Super Gonorrhea is a Now a Super Threat

Monday, 23 July 2012 00:31 Written by  Aspyn Jones

HIV/AIDS and herpes may soon welcome another incurable sexually transmitted disease to its family.

The seemingly harmless, treatable STD known as “the clap” to many, has just become more dangerous, affording it the upgraded term of “super gonorrhea.”

On June 6, the World Health Organization announced that gonorrhea, the second most common STD according to the Centers for Disease Control—with chlamydia taking first, is increasingly growing resistant to antibiotics.

“In a couple of years, it will have become resistant to every treatment option we have available now,” says WHO scientist Dr. Manjula Lusti-Narasimhan in an article posted by the NY Daily News. “The available data only shows the tip of iceberg,” says Manjula.

The remainder of the iceberg is grim; this aggressive strain does not exhibit typical symptoms that accompany regular gonorrhea, which could make it harder for inflicted individuals to find out if they are infected. Those who have it are also more susceptible to HIV infection.

The reported catalyst of this resistant strain is the over-the-counter availability of antibiotics in some Asian countries. Antibiotic futility was first discovered in 2008, with roots in Japan. Soon after, it popped up in countries such as Australia, Sweden, France, and Norway.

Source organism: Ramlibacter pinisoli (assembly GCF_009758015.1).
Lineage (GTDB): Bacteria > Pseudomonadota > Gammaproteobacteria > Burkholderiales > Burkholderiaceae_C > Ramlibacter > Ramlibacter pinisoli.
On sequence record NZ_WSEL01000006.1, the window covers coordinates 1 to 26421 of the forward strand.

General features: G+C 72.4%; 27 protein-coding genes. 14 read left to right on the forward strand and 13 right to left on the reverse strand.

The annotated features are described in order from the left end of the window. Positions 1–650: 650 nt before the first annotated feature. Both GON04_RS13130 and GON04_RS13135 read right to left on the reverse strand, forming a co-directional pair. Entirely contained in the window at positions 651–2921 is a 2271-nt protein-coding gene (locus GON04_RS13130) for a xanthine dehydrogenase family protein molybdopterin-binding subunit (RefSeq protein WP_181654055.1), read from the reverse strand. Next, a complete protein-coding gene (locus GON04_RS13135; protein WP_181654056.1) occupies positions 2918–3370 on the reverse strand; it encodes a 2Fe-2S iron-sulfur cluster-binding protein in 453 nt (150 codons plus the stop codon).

There are 700,000 cases of gonorrhea are reported annually. Grave numbers, considering that doctors predict only being able to limit its spread, not eradicate it.This hearkens back to a similar concern in 2011, and other previous fears that gonorrhea would soon become incurable.

A strain of the disease, H041, stopped responding to cephalosporins, treatments used to rid the body of the infection. There are two types of these treatments. Cefixime, which is taken orally, and ceftriaxone, an injection.

There are “no other treatments” besides cephalosporins, according to Dr. Kimberly Workowski, STD infection expert, per MSNBC.

What is more disparaging is what this means for the black community. In 2010, The Centers for Disease Control reported that blacks represented 69 percent of gonorrhea cases. They were infected at a rate of 18.7 times than that of their white counterparts.

With another STD on the verge of becoming incurable, this “super” strain of gonorrhea is causing a stir amongst the health community. While efforts are being made to keep the strain under control, the classic methods of safeguarding remain intact.

Gonorrhea can be transferred via vaginal childbirth and anal, oral, or vaginal intercourse. The only method to prevent gonorrhea is abstinence. Practicing safe sex is also key, as condoms greatly reduce one’s chance of encountering STDs.


Aspyn Jones

Aspyn Jones

Aspyn Jones is a new GMO staff writer. She can be contacted at aspyn.jones@loop.colum.edu

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